· see others to be angry at him rather than the other way around (“projection”);
· turn the anger back on himself (“retroflection”);
· spectate on himself when expressing the anger (“egotism”); or
· be “hooked” on his own anger and keep getting angry (“confluence”).
Gestalt therapists strongly suggest that these so-called boundary disturbances are disruptive to human psychological development, preventing an individual from making good contact with his experiences and living authentically.
The boundary disturbances are described in more detail below.
· Desensitisation involves switching off and being numb. The person afflicted by anorexia, for example, is desensitised to her own hunger.
· Deflection is characterised by distraction and launching into other activities, thereby turning away from direct contact. It is typified by the butterfly mind.
· The person prone to introjection “swallows whole” – to employ Perls’ regularly employed digestive metaphor – various rules, regulations and maxims: “big boys don’t cry”, “never trust anyone”, “always control your feelings”, and so forth. Personality disintegration becomes a distinct possibility when the person assimilates from both respective parents conflicting messages, such as “dog eat dog” on the one hand and “do unto others as you would have them do unto you” on the other.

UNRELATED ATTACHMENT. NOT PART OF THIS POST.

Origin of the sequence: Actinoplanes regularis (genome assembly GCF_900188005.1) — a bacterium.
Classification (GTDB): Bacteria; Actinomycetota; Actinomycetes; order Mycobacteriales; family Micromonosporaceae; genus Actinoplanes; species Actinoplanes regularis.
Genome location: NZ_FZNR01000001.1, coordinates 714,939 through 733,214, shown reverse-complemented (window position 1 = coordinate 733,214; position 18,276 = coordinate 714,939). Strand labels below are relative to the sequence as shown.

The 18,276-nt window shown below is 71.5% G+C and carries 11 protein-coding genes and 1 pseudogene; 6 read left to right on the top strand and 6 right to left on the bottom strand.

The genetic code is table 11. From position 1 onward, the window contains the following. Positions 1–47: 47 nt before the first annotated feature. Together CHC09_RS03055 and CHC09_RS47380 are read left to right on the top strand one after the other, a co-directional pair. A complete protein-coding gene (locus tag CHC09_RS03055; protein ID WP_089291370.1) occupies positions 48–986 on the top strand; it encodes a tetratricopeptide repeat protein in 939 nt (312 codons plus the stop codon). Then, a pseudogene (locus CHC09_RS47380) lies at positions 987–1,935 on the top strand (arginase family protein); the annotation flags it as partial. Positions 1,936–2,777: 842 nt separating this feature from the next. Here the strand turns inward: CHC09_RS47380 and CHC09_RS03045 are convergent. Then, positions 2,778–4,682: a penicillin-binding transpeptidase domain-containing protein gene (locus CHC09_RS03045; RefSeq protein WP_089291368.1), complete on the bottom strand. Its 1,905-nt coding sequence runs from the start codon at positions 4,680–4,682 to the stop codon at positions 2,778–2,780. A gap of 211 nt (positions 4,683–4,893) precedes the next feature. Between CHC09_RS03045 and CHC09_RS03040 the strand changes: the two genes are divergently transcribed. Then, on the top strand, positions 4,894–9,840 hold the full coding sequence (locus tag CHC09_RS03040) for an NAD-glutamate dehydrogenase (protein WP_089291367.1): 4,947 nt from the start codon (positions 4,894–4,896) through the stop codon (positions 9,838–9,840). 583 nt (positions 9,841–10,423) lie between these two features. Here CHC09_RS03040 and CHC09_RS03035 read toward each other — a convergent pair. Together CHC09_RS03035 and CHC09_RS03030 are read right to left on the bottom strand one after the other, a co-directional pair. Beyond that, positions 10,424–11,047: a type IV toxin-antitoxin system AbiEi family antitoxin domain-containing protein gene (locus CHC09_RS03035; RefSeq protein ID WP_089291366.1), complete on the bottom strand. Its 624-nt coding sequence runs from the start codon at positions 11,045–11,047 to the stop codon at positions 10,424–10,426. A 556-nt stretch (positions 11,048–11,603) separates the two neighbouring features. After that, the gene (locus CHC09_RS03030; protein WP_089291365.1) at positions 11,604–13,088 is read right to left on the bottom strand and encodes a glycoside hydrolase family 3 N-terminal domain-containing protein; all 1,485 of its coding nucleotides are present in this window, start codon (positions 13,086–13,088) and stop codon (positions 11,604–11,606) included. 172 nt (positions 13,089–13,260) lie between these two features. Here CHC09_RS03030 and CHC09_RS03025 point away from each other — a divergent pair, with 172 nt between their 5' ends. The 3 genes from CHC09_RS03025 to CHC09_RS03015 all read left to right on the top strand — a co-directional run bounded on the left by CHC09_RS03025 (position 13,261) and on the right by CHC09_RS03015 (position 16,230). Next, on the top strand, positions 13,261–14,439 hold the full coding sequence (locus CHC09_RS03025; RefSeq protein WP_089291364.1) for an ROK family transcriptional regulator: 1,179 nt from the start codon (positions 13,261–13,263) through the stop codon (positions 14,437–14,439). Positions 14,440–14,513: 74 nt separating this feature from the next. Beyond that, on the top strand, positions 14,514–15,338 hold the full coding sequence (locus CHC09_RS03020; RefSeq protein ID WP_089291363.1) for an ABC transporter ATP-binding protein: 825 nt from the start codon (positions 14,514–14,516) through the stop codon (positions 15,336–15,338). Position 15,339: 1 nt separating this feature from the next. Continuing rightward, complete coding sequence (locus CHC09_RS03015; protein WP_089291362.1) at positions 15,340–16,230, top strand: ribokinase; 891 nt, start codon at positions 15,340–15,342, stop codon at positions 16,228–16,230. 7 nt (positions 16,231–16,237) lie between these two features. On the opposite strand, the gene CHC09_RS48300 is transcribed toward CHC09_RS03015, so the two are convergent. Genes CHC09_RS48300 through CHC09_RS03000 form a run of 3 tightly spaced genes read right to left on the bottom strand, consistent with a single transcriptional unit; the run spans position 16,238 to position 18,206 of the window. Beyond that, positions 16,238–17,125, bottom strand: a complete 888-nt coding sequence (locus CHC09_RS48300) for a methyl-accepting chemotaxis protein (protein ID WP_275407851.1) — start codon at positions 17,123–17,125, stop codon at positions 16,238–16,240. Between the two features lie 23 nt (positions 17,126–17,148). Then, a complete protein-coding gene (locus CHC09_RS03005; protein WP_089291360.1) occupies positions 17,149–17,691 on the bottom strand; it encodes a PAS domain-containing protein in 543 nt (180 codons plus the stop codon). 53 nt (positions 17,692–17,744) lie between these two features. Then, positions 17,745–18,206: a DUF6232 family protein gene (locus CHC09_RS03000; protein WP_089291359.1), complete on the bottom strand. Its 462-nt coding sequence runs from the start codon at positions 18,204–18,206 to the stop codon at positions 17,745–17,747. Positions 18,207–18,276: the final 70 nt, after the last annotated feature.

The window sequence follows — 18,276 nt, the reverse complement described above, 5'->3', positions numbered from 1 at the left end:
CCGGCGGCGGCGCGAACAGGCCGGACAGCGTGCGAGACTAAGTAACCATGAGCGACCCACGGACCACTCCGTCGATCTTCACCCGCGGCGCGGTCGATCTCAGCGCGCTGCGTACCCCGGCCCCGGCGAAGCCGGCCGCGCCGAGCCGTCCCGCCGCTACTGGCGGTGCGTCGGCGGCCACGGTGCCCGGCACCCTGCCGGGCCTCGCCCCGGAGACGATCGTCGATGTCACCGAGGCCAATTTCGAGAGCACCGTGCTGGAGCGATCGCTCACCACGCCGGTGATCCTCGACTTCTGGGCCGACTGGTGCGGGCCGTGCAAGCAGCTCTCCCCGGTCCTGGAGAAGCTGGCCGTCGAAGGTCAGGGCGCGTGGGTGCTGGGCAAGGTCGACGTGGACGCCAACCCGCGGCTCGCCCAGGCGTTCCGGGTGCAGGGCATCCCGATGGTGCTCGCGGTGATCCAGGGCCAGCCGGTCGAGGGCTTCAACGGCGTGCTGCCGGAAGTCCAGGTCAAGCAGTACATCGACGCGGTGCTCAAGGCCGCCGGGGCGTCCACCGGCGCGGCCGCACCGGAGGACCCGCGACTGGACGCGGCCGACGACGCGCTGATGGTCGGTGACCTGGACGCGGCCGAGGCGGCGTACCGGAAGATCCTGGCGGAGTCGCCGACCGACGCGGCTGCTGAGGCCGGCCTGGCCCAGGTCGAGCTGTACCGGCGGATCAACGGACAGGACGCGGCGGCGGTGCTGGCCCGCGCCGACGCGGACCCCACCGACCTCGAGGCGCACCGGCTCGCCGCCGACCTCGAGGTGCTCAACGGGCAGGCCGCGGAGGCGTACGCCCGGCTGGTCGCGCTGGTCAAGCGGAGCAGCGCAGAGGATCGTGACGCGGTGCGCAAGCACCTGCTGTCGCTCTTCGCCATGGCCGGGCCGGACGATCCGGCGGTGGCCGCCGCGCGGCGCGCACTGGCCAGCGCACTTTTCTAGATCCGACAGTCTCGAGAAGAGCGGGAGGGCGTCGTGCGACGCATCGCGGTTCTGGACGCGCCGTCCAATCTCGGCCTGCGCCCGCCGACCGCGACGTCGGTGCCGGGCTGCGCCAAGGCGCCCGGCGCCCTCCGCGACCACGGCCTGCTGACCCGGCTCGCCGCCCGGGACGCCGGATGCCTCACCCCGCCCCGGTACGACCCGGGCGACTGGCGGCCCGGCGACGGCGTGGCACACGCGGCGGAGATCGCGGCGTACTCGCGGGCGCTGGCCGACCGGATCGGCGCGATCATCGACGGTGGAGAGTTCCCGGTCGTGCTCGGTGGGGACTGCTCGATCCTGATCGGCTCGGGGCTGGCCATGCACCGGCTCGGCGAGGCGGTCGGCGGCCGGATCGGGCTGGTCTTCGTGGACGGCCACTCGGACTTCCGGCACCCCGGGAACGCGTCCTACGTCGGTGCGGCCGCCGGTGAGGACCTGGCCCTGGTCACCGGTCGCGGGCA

· In projection, identical to the Freudian defence mechanism (see Section 1.3), a neglected quality or feeling is attributed to others. It is thought to be the psychological basis of paranoia.
· The person prone to retroflection holds back an impulse and directs it at himself, perhaps resulting in some form of self-harm.
· Egotism entails an “outsider mentality”, often obliterating spontaneity and creating “paralysis by analysis”.